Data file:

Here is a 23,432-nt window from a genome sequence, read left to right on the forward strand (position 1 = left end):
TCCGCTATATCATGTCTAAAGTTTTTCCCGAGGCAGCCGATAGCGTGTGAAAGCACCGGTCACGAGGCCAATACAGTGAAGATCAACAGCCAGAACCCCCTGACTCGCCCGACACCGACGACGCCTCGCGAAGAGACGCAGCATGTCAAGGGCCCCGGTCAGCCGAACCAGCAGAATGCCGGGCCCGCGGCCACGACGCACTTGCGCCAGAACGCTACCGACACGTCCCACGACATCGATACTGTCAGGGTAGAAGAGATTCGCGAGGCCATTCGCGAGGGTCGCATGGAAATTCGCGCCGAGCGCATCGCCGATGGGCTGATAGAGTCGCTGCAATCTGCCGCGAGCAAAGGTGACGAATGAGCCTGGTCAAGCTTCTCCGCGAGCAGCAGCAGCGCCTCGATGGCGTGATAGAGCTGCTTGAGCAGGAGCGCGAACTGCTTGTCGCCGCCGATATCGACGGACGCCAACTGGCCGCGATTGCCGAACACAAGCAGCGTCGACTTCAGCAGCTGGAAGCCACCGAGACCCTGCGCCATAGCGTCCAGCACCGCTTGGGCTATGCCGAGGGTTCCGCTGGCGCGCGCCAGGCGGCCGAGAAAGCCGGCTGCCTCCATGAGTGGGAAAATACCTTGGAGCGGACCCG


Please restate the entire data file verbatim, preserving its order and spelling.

Here is a 23,432-nt window from a genome sequence, read left to right on the forward strand (position 1 = left end):
TCCGCTATATCATGTCTAAAGTTTTTCCCGAGGCAGCCGATAGCGTGTGAAAGCACCGGTCACGAGGCCAATACAGTGAAGATCAACAGCCAGAACCCCCTGACTCGCCCGACACCGACGACGCCTCGCGAAGAGACGCAGCATGTCAAGGGCCCCGGTCAGCCGAACCAGCAGAATGCCGGGCCCGCGGCCACGACGCACTTGCGCCAGAACGCTACCGACACGTCCCACGACATCGATACTGTCAGGGTAGAAGAGATTCGCGAGGCCATTCGCGAGGGTCGCATGGAAATTCGCGCCGAGCGCATCGCCGATGGGCTGATAGAGTCGCTGCAATCTGCCGCGAGCAAAGGTGACGAATGAGCCTGGTCAAGCTTCTCCGCGAGCAGCAGCAGCGCCTCGATGGCGTGATAGAGCTGCTTGAGCAGGAGCGCGAACTGCTTGTCGCCGCCGATATCGACGGACGCCAACTGGCCGCGATTGCCGAACACAAGCAGCGTCGACTTCAGCAGCTGGAAGCCACCGAGACCCTGCGCCATAGCGTCCAGCACCGCTTGGGCTATGCCGAGGGTTCCGCTGGCGCGCGCCAGGCGGCCGAGAAAGCCGGCTGCCTCCATGAGTGGGAAAATACCTTGGAGCGGACCCG